Russia: Resurgent or Wrecker?

National Security College | Professional course
Russia: Resurgent or Wrecker?

Summary

How important is Russia to Australian security policy? Is it a legitimate major power that deserves to be taken seriously? Is it a threat, an irritant, or even a potential future partner on security challenges? This course explores Russia’s resurgent role in global politics and security as well as its worldview.

Course date: 
8.30am–5pm 13 February 2018
Venue: 
#132 Crawford Building, Lennox Crossing, ANU
Cost: 

The fee for this course is $1,300 (GST ex) for Commonwealth participating agencies and NSC Partners. The open rate is $1,600 (GST ex).

Course overview

This course explores the significance of Russia’s resurgence as a global power and player, and the potential implications for Australia’s security interests. You will consider how seriously we should take Russia as a legitimate power – and whether we should think of it as a threat, irritant or potentially valuable political partner on selected issues.

The course charts the emergence of Russia’s muscular foreign and security policy agenda, with a particular focus on conventional conflicts, hybrid operations and information war. You will also explore critical internal factors including the state of the Russian economy, its political dynamics, defence priorities and aspirations, internal security challenges and strategic objectives.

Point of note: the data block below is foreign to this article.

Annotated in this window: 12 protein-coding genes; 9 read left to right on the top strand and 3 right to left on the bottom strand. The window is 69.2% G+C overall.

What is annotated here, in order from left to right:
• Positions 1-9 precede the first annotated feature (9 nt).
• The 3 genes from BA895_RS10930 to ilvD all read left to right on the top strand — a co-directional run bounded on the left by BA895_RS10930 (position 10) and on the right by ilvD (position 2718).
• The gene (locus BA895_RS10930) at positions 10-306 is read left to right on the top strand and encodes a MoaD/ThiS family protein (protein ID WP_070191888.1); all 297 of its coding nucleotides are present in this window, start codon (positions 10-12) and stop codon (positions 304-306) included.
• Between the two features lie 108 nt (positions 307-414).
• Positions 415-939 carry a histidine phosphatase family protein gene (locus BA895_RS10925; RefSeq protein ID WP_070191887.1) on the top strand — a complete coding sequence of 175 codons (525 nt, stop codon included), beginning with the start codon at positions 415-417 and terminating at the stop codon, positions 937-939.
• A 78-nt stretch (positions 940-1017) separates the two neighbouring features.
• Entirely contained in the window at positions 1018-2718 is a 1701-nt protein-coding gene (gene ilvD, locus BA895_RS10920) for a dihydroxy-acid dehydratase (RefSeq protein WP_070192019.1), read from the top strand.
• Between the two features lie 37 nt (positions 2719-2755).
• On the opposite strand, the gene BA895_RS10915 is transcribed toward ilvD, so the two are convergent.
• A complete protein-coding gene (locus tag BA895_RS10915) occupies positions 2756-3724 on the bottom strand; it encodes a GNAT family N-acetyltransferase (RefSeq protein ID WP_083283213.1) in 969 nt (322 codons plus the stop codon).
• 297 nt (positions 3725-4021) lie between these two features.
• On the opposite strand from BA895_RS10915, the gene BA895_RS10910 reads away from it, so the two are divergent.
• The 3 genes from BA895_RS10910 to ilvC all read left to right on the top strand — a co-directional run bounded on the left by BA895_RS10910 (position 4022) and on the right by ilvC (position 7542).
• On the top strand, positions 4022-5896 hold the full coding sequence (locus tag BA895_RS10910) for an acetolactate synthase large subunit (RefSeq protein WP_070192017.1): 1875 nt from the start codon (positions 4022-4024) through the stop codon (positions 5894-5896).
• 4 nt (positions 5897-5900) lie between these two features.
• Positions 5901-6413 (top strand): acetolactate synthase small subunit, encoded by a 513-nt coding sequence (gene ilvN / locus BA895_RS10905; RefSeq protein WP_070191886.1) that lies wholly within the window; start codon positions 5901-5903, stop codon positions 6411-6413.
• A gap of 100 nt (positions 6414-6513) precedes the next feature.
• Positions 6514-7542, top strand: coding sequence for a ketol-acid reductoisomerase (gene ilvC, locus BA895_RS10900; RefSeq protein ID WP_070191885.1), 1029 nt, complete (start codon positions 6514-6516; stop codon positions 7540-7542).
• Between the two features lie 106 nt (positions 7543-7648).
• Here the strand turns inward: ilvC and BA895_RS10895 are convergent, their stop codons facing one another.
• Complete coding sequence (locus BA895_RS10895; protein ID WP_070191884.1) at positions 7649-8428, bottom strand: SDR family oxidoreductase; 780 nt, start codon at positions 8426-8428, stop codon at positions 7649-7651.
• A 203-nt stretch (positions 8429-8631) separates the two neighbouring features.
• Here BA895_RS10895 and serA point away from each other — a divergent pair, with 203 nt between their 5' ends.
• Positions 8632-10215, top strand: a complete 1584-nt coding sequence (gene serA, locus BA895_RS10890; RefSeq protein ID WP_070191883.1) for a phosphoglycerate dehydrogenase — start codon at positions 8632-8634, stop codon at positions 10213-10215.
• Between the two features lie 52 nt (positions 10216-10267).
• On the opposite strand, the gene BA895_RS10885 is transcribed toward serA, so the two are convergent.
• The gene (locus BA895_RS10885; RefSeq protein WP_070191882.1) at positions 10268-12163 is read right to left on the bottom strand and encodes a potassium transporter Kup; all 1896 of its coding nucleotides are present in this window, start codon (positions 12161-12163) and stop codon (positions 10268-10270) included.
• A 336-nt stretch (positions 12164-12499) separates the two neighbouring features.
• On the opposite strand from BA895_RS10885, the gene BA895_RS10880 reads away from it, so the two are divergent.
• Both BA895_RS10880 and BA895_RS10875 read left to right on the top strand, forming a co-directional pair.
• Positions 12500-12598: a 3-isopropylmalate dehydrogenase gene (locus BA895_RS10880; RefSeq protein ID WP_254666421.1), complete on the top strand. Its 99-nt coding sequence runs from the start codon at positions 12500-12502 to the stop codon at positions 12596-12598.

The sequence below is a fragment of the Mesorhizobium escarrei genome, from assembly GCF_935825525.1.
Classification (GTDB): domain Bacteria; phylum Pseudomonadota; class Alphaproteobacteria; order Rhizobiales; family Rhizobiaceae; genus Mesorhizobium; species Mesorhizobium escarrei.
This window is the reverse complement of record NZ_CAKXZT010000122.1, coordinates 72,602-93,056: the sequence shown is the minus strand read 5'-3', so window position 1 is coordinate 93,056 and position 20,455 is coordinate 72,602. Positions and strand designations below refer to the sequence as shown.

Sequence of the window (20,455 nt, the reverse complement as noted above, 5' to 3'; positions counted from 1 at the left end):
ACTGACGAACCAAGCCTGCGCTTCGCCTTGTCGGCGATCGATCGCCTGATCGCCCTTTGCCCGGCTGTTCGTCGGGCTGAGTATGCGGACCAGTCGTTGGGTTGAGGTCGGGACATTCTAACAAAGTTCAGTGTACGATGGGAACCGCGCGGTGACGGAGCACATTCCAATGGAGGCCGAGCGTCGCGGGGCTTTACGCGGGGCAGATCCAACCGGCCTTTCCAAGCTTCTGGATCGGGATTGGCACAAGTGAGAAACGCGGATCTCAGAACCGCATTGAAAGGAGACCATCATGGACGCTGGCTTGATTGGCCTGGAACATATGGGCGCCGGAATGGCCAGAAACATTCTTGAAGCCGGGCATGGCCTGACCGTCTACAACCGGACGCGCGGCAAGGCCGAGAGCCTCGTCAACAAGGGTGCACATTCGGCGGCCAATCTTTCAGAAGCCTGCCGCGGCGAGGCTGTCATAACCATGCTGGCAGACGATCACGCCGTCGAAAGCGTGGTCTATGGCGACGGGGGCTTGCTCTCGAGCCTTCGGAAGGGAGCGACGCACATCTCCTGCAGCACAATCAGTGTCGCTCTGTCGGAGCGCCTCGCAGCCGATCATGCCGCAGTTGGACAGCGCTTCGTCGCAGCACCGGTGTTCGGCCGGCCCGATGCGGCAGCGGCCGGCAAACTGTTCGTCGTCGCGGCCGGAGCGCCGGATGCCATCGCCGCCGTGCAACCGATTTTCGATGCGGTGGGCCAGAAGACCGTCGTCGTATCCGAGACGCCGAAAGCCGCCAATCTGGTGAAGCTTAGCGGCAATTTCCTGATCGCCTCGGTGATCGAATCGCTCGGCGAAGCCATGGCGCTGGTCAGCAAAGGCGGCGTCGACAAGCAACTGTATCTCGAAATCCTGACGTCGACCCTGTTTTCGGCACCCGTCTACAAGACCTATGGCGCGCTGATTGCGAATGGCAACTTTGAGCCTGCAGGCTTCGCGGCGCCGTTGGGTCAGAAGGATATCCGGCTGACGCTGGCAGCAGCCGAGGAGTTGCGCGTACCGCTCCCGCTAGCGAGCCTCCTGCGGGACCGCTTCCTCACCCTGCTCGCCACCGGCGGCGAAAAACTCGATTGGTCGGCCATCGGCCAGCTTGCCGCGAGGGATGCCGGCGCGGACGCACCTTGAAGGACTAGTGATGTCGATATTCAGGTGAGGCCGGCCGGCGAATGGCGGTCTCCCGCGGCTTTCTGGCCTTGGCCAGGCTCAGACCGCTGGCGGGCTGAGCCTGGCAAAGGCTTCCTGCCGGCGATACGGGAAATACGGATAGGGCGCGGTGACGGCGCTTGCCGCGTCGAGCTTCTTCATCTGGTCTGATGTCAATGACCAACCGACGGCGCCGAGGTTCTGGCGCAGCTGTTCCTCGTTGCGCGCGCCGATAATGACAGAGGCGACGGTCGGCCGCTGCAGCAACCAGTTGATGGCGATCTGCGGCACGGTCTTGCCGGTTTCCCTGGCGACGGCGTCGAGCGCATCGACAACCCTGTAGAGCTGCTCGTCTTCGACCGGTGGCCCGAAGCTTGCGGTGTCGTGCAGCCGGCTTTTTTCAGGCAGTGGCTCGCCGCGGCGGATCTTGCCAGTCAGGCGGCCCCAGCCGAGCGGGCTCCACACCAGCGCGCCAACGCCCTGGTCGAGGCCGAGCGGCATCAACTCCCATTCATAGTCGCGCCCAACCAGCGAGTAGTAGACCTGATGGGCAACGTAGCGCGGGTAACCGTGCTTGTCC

Scope and content

Participants at this course will discuss the following issues:
• Russia’s resurgence in world affairs: context and drivers
• Russia and information warfare: from Kompromat to hybrid operations
• Russian politics, society and economy
• Russian security objectives, capabilities and influence
• Russia as a ‘Euro-Pacific’ power: myth or reality?
• Russia’s objectives and activities in Australia’s immediate region
• Implications for Australia’s security interests

Who should attend?
This course is invaluable to employees of any Commonwealth agency grappling with the question of what Russia seeks today, and what it means for Australia in the future. It is designed for officers from all departments and agencies, as well as professionals, analysts, and leaders from other organisations, who would benefit from a deeper understanding of Russia, the implications of its role as a significant geopolitical actor for Australian public policy and future Australian national security interests in particular.

Course details

• One day residential, fully-catered course.
• An ANU parking permit will be supplied.

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‘The National Security College is a joint initiative of the Commonwealth Government and The Australian National University’

Updated:  21 June 2017/Responsible Officer:  Head of College, National Security College/Page Contact:  Web administrator